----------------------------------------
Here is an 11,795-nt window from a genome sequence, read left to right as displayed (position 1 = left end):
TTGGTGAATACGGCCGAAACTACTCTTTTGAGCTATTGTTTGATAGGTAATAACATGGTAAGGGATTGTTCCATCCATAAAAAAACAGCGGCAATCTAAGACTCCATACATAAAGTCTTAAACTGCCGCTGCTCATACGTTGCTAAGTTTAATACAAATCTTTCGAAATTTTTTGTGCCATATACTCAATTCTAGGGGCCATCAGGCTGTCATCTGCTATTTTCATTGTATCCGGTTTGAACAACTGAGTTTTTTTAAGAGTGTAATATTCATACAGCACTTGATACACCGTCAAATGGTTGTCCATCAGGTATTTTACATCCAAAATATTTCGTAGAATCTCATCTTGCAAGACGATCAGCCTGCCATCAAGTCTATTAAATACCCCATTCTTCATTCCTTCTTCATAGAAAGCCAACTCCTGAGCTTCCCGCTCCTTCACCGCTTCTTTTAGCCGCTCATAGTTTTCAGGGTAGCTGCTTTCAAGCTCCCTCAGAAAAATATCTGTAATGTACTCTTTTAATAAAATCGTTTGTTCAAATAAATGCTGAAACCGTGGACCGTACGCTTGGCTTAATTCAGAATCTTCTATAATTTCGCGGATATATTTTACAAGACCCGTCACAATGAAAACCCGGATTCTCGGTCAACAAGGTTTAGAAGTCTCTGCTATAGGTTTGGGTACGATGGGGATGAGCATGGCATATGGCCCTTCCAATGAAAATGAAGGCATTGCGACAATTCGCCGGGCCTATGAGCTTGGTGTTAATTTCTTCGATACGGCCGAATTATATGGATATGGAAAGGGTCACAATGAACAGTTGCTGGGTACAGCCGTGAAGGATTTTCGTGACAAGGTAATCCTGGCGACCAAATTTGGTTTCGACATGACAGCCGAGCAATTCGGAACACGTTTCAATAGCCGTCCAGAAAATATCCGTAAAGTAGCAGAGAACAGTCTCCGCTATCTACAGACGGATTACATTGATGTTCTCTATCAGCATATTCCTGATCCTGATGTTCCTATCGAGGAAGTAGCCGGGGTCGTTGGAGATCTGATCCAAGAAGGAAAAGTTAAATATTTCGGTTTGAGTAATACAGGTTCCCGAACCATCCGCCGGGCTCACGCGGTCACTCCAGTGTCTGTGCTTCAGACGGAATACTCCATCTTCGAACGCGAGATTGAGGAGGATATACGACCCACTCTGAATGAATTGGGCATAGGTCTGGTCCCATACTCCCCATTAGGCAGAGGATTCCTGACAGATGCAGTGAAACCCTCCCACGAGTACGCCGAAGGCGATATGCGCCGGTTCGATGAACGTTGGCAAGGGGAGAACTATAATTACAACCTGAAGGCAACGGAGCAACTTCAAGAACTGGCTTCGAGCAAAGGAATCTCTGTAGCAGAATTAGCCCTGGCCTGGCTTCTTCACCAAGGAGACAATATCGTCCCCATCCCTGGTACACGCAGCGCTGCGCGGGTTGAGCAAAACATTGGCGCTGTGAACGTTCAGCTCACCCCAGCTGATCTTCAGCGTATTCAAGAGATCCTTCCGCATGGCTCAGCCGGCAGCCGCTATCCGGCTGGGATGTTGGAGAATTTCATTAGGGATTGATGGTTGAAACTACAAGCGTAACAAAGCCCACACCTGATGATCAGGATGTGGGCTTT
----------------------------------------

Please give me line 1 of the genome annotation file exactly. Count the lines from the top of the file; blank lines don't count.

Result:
Here is an 11,795-nt window from a genome sequence, read left to right as displayed (position 1 = left end):